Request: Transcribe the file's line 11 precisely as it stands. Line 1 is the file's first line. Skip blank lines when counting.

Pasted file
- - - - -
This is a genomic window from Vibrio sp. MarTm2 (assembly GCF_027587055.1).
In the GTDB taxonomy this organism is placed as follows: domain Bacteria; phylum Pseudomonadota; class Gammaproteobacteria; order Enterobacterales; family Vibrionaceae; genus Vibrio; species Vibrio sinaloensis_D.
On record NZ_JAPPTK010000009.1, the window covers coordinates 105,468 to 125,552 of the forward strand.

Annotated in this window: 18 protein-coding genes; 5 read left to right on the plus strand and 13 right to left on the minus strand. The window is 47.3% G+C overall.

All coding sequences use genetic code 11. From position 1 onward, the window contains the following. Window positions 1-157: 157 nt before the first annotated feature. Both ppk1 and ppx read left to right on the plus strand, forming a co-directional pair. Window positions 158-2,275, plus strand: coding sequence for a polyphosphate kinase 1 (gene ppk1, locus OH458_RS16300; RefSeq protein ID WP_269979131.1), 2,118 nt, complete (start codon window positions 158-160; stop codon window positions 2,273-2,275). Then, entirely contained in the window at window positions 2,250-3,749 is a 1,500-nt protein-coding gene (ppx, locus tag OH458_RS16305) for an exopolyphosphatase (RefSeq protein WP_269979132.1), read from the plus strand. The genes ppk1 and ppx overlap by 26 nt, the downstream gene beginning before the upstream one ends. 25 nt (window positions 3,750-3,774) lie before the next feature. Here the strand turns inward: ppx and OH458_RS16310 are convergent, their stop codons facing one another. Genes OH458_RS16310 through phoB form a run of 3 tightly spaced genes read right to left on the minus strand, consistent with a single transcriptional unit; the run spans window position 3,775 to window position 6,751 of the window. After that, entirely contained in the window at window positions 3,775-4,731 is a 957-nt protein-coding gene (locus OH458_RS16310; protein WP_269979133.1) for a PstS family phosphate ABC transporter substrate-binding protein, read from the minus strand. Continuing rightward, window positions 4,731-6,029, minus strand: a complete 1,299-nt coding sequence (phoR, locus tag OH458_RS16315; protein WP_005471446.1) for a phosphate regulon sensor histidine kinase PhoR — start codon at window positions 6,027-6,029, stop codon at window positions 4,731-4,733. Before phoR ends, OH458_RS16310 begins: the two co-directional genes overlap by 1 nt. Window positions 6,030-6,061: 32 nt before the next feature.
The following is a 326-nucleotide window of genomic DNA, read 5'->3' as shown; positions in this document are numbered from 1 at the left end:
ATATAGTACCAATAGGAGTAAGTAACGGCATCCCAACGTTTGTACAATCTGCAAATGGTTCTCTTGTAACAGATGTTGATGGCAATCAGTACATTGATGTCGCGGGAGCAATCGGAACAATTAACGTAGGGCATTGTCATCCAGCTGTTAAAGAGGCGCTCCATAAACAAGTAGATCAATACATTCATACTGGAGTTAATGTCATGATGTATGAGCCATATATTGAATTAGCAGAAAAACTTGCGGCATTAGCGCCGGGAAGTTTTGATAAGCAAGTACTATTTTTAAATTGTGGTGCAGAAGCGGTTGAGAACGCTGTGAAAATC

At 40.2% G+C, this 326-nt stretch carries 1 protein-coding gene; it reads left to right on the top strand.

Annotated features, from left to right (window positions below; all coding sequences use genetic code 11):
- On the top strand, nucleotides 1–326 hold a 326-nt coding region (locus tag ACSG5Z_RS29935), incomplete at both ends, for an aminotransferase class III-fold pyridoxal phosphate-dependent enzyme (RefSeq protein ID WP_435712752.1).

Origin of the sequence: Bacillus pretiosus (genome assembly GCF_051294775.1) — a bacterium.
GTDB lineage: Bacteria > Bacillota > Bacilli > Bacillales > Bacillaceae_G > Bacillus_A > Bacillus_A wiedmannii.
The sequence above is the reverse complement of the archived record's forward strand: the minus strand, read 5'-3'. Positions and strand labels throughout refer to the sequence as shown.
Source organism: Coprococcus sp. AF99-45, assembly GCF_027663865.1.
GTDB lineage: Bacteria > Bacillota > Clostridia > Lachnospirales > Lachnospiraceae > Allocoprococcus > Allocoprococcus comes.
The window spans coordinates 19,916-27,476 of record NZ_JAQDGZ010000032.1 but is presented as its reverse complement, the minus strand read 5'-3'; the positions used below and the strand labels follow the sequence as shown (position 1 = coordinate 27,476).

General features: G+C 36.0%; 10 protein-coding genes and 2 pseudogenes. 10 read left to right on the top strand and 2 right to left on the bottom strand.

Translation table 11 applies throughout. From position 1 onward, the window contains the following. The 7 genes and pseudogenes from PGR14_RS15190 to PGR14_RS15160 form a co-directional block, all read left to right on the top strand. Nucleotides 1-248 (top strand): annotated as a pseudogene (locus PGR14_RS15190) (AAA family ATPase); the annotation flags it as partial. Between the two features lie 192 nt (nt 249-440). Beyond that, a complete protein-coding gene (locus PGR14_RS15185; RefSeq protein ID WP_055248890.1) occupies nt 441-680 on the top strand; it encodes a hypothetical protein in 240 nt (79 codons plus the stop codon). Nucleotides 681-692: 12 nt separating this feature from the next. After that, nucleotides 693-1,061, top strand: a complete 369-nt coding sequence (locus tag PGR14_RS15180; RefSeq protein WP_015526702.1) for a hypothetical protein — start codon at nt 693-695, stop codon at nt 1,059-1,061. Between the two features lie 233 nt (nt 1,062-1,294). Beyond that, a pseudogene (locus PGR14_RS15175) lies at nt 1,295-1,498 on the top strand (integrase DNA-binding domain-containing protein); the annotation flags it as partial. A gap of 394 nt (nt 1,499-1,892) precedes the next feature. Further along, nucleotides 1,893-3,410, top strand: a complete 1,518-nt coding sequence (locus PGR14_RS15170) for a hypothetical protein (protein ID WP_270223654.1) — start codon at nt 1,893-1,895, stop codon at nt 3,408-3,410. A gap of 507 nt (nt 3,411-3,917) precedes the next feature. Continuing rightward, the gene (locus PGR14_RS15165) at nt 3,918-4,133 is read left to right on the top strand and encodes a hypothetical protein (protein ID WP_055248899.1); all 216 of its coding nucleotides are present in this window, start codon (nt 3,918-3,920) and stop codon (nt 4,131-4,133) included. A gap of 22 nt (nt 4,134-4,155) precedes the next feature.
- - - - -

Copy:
Origin of the sequence: Bacillus pretiosus (genome assembly GCF_051294775.1) — a bacterium.